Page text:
Live @ MTM: Nick Chiarkas in Conversation with Doug Moe

Wednesday, October 05th

Time: 6:00p

Where: Mystery to Me (Seats are limited, Get Tickets)

Livestream: Crowdcast (RSVP)

Cover for Nunzio's Way

About the book

Nunzio drifted back to his childhood there on the Lower East Side. The narrow, trash-lined streets and alleys weaved together decaying brownstone tenements with common toilets—one per floor. Alone at ten years old after his mother died, he learned to survive in one of the most notorious neighborhoods in the city. He shoveled coal and guarded the produce stored there by the ships docked off South Street, to pay for living in the cellar at 57 Canon Street. After school, Nunzio mostly walked the streets. He recalled the putrid smell of decomposing cats and dogs covered with a trembling blanket of insects, rats, and things he didn’t recognize. And lying in the gutter against the sidewalk on Pike Street was a horse, with old and fresh whip wounds, shrouded in a cloak of flying and crawling insects. Only three years later at the ripe age of thirteen Nunzio killed his first man, a hulking longshoreman people called “the bear.” His life and the lives of four of his friends changed forever. Plenty of other horrors and hardships confronted him throughout his life, but when he closed his eyes, Nunzio saw the horse.

 

Nick Chiarkas

About the author

Nick Chiarkas grew up in the Al Smith housing projects in the Two Bridges neighborhood on Manhattan’s Lower East Side. When he was in the fourth grade his mother was told by the principal of PS-1 that, “Nick was unlikely ever to complete high school, so you must steer him toward a simple and secure vocation.”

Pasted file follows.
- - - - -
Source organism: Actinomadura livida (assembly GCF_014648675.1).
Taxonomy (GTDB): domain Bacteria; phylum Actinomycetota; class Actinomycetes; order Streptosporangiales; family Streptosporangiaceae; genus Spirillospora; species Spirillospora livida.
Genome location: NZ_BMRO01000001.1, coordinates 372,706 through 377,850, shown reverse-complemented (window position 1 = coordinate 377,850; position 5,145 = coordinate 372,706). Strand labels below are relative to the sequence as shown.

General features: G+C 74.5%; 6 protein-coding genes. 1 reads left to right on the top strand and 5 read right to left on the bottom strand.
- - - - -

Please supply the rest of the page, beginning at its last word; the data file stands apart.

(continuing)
Instead, Nick became a writer, with a few stops along the way: a U.S. Army Paratrooper (101st Airborne Division); a New York City Police Officer; the Deputy Chief Counsel for the U.S. Senate Permanent Subcommittee on Investigations; the Deputy Chief Counsel and Research Director for the President’s Commission on Organized Crime; and the Director of the Wisconsin State Public Defender Agency. On the way he picked up a Doctorate from Columbia University; a Law Degree from Temple University; and was a Pickett Fellow at Harvard.

How many mothers are told that their children are hopeless? How many kids with potential simply surrender to despair? That’s why Nick wrote Weepers and Nunzio’s Way — for them.